Hello everyone, today I have my sixth post in my Back to College series. This is a post about how to be successful in college. If you read yesterday’s post, you know that I was not entirely successful during my freshman year. However, I wanted to share some tips on how to be as successful as possible.
So let’s get into it.
1.) Get ahead of everything you can.
At the beginning of the semester, most professors will provide you with an outline of all of the dates you need to be aware of. As soon as you get this, take out your planner and WRITE THEM DOWN!
This also goes for your clubs and organizations. When you get word of a date, write that shit down. This way you are well prepared for what is to come.
2.) Take notes. Always.
Of course, it is important to go to class in the first place, but it is more important that you make the most out of going to class. Take notes on what the professor talks about. You never know if something little that they said will show up on the midterm or the final.
Handwritten notes are shown to help you remember things better than computerized notes.
3.) Take care of yourself.
As many of you have read about in my previous posts, you know that I did not do this very well last year. That being said, it is important. Drink your water, eat your veggies, do some exercise, and get your sleep. It’s not hard but it is super important.
4.) Go to your SI sessions.
At many schools, SI’s (Student Instructors) will host review sessions during the week. During these sessions, they will talk about what went down in the week and will answer any further questions you have. These are incredibly helpful if you are a bit confused with a particular subject.
5.) Ask questions.
Even if you don’t go to the SI sessions, it’s important to ask any questions that you have in some way. Ask your professor during class, ask your SI through email or during a session, or ask a friend in the class. This way you will expand your knowledge on the subject and will work to ensure that you fully understand everything before the midterm comes along.
6.) Take classes that interest you.
Of course, you can’t always avoid taking certain classes like math, history, English, etc. However, for the classes, you do get to choose, pick ones that actually interest you. If you are interested in the subject, you are WAY more likely to actually go to class and retain the information.
For the classes you can’t pick, like GEs, try and find the purpose of taking the class and see it as a benefit rather than a hassle.
7.) Read your professors’ rating page.
RateMyProfessor is probably one of the best places to get advice about your professors. If you are unfamiliar with the site, this is a place where previous students can talk about their experience with the professor, whether or not you need the textbook and any advice that they have.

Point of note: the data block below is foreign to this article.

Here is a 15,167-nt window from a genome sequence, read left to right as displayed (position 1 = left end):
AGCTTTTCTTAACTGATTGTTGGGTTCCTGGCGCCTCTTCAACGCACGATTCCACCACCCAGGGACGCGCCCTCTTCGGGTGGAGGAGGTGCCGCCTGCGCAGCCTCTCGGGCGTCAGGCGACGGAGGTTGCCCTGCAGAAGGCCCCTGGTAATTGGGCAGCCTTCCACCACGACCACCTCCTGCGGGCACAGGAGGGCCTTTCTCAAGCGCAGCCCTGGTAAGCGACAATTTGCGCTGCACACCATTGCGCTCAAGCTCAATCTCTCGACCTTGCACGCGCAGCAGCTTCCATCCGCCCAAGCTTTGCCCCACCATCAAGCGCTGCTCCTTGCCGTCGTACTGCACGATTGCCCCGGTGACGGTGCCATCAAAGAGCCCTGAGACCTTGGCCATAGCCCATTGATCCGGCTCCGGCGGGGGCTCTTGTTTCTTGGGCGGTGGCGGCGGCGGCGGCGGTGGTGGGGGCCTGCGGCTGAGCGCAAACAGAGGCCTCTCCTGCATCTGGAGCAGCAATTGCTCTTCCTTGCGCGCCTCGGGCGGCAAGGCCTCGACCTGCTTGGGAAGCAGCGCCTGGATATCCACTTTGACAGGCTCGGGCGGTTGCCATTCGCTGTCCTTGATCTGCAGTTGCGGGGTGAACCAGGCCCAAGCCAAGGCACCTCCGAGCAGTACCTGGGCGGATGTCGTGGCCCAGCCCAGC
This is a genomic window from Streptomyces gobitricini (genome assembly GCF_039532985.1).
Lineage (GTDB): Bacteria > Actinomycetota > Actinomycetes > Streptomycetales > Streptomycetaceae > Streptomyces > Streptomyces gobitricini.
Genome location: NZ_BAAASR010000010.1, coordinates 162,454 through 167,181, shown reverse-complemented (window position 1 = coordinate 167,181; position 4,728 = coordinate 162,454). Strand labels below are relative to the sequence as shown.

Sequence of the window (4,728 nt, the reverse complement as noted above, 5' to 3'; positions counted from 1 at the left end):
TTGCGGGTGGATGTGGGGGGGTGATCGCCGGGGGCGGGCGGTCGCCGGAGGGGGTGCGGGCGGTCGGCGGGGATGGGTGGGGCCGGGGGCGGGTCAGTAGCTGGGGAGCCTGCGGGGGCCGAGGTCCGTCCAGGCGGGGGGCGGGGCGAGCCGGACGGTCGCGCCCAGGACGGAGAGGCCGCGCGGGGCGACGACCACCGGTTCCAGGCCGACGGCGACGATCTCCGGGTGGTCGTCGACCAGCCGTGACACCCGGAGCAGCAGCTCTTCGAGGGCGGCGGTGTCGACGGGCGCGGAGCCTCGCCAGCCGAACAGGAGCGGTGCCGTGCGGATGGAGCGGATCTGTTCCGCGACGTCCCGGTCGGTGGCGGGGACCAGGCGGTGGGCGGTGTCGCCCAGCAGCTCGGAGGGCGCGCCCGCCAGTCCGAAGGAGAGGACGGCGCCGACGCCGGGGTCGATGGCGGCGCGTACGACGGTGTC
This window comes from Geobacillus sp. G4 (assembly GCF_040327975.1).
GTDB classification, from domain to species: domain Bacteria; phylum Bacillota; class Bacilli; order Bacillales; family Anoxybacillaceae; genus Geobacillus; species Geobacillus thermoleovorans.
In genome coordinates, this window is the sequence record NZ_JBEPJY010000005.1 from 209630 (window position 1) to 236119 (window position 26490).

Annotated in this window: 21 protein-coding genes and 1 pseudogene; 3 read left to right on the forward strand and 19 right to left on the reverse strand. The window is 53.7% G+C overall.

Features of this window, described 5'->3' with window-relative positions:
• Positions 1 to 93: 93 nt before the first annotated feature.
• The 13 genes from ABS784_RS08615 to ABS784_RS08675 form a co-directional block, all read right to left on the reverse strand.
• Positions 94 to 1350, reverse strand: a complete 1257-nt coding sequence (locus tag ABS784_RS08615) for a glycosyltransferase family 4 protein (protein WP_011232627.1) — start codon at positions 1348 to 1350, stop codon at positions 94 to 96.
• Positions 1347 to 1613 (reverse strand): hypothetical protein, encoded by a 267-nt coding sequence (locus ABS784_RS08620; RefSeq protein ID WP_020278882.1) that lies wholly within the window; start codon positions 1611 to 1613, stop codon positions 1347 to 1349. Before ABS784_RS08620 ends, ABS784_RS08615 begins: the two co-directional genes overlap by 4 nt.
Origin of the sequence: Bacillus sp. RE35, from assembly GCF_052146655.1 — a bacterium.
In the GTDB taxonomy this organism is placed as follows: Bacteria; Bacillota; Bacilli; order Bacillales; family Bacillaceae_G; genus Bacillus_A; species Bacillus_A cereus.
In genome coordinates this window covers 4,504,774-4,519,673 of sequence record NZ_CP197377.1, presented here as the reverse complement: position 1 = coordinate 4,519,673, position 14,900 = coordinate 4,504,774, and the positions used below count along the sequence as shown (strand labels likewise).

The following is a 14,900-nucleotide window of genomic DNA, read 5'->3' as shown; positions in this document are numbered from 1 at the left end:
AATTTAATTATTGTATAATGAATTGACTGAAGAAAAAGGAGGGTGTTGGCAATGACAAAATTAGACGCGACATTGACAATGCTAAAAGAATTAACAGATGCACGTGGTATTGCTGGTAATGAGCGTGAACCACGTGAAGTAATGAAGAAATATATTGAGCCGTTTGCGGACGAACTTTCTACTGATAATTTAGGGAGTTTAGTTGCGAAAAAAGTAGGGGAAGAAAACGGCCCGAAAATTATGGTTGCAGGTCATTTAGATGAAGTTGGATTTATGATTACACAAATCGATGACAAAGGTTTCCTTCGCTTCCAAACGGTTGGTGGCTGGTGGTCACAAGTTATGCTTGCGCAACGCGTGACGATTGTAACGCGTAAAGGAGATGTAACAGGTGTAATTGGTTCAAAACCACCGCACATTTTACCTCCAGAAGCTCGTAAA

By reading this, you will know how the professor teaches, what the tests look like and what their expectations are.
8.) Take advantage of the resources on campus.
Again, this isn’t something I did very well but I certainly had the chance to see their benefit. On Chapman’s campus, there are TONS of student resources that are available.
Here are the ones that I used:
- Psychological Health Center- this is an incredibly important resource on college campuses. I loved being able to go in there to talk about what was going on in my life. It really helped me de-stress and work through some of my anxiety.
- Student Health Center- this is one of the most used resources on my campus. There are a few doctors and nurses that are able to prescribe medication and diagnose illnesses. This really helped when I broke out into hives during recruitment (lol @me).
- Career Center- Chapman has a student and alumni version of LinkedIn called HandShake. This helps students find jobs during and after college. The Career Center also helps with resumes, letters of recommendation and interview skills.
There are tons of other resources that I highly recommend using, but these are the only ones I have personal experience with.
9.) Set goals.
I am the type of person that loves to work ahead. By setting goals, you allow yourself to have something to always be working for. This being said, it is important to set reasonable goals that are achievable for you. Set these goals based on things that are actually important (not like “I want to go to every frat party”).
Here are some ideas:
- To go to 2 office hours a week.
- To get a GPA of a 3.5 or higher.
- To go to use some resources each week.
- Join a club.
- Be more involved in a club you’re already in.
10.) Try to create a routine.
While you’re in college, you will most likely find yourself being incredibly busy. This is great but it can force you to lose track of time and forget to get something done. In order to prevent this, it’s important to set a routine for yourself to live by.
Here was my typical routine:
7:00- wake up, get breakfast, do makeup, and get ready.
7:45- meet Hayley and Taylor in lobby and walk to class
9:00- go to Starbucks, get tea, organize day, work on any homework/ projects
11:00- go to student lounge and work on homework/ projects
12:00- Business Communications
1:00- get lunch/ work on homework
7:30- do homework and prepare for the next day
9:00- stretch and get into bed
10:00- go to bed
Now to be real with y’all, there was not a single day that I could keep this exact schedule but by having something to live by, it helped me stay organized.
That concludes my sixth post in my Back to College series. I hope this helps inspire you with ways to stay successful.
What are your tips to stay successful? Share them in the comments below to spread the success. I will see you tomorrow with another post!
Lots of love,
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